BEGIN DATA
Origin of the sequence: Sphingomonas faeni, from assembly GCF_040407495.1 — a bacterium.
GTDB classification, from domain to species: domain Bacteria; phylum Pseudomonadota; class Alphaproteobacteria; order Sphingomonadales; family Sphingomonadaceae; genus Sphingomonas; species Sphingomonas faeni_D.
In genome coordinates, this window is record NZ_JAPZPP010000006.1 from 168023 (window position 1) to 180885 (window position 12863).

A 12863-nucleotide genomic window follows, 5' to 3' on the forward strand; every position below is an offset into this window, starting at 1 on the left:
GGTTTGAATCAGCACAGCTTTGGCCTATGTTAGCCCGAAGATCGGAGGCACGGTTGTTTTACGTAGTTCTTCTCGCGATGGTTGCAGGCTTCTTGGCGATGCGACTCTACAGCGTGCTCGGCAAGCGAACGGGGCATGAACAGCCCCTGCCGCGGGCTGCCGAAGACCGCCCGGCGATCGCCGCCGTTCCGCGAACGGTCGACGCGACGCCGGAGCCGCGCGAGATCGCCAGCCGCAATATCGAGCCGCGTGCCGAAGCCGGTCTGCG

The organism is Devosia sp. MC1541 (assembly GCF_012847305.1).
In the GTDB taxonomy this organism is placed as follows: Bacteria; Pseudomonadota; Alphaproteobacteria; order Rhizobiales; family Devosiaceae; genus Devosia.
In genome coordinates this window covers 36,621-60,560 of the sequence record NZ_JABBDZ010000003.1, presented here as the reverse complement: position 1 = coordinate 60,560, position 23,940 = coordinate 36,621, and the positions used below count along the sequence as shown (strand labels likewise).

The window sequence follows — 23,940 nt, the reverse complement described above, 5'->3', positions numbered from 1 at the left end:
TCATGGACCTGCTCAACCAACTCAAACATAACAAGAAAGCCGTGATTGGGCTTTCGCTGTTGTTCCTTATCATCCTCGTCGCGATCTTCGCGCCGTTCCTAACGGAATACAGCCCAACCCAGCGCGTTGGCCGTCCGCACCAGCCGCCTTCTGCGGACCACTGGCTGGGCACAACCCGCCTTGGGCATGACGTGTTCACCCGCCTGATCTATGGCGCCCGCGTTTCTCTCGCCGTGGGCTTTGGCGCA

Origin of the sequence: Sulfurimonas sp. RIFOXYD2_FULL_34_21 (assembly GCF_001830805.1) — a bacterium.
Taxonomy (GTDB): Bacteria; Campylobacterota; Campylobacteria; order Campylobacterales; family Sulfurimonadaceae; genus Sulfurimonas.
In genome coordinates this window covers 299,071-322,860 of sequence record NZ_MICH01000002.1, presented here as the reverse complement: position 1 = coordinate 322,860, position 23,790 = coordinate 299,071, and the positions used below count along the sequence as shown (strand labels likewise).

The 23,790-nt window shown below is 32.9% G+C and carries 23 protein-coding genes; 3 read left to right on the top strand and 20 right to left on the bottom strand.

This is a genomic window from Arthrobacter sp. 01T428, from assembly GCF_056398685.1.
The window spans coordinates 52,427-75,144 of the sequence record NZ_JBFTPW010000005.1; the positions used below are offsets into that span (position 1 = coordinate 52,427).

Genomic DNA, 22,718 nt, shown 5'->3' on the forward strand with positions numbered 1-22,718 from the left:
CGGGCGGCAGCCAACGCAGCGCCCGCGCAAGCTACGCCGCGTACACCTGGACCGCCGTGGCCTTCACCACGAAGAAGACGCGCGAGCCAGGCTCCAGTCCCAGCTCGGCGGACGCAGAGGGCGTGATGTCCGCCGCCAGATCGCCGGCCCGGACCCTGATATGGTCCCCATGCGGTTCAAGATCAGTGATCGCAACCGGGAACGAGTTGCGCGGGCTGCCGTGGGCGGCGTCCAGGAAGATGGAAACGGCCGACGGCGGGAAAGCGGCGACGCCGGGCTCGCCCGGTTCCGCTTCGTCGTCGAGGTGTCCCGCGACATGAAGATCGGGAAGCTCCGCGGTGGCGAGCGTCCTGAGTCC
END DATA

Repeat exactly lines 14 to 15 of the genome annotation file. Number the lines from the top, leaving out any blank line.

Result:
The 23,790-nt window shown below is 32.9% G+C and carries 23 protein-coding genes; 3 read left to right on the top strand and 20 right to left on the bottom strand.

This is a genomic window from Arthrobacter sp. 01T428, from assembly GCF_056398685.1.